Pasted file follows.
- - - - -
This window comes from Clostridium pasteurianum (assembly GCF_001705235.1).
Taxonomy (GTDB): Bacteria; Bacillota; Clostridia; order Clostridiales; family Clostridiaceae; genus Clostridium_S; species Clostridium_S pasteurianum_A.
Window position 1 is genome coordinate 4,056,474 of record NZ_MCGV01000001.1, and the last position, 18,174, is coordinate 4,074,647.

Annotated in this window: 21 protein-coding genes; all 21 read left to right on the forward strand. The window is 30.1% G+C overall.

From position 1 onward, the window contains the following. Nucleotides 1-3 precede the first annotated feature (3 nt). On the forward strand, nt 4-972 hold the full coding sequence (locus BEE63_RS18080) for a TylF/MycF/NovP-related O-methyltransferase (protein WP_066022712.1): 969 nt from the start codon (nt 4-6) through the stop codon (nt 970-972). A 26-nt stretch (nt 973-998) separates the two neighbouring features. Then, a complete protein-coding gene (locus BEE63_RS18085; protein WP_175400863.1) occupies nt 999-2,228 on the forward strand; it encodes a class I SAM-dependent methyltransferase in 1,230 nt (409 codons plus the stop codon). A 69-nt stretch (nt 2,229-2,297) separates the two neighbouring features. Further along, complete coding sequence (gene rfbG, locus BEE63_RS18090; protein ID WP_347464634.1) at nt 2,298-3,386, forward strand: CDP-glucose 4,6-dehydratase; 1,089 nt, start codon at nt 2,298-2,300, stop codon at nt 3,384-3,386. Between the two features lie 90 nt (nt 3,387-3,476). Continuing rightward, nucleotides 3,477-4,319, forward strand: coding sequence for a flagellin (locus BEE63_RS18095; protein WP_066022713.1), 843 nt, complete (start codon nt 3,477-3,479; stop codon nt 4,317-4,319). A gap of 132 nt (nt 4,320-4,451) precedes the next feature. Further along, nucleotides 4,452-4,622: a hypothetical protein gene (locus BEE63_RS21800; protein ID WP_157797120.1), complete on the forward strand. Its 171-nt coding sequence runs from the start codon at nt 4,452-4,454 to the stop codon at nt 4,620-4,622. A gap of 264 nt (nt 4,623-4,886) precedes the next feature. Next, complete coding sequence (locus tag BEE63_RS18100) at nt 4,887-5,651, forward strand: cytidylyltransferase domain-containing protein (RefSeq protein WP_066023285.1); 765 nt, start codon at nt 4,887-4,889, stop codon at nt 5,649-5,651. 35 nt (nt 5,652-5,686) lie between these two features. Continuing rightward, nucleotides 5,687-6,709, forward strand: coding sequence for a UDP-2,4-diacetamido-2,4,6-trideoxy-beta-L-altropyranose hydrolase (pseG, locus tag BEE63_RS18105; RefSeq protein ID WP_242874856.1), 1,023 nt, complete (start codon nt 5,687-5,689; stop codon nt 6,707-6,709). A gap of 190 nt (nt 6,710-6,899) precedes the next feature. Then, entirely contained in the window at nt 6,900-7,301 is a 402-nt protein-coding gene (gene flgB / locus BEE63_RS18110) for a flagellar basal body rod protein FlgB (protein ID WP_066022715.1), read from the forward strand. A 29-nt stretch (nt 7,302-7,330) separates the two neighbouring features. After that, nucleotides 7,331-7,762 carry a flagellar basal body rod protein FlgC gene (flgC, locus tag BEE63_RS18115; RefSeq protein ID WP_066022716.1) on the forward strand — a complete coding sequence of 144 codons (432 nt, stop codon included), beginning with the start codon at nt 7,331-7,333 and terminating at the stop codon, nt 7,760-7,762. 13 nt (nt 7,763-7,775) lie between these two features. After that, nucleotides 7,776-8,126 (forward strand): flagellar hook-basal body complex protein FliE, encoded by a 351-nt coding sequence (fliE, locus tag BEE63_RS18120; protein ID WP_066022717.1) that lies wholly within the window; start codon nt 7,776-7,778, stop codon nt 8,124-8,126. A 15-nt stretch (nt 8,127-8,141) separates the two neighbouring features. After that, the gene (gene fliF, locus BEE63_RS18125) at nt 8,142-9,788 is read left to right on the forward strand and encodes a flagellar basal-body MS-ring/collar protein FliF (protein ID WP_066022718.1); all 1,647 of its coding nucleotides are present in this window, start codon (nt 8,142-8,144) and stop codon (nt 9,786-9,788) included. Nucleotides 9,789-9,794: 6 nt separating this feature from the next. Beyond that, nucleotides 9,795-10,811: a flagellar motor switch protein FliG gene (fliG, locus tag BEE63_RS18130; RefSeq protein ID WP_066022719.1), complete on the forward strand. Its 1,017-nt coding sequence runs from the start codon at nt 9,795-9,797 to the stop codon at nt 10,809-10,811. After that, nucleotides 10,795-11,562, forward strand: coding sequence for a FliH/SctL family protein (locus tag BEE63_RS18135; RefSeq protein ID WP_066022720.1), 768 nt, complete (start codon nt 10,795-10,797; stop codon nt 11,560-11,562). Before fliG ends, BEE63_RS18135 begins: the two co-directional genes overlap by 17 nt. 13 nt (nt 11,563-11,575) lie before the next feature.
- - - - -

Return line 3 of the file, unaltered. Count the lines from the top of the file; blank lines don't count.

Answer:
Window position 1 is genome coordinate 4,056,474 of record NZ_MCGV01000001.1, and the last position, 18,174, is coordinate 4,074,647.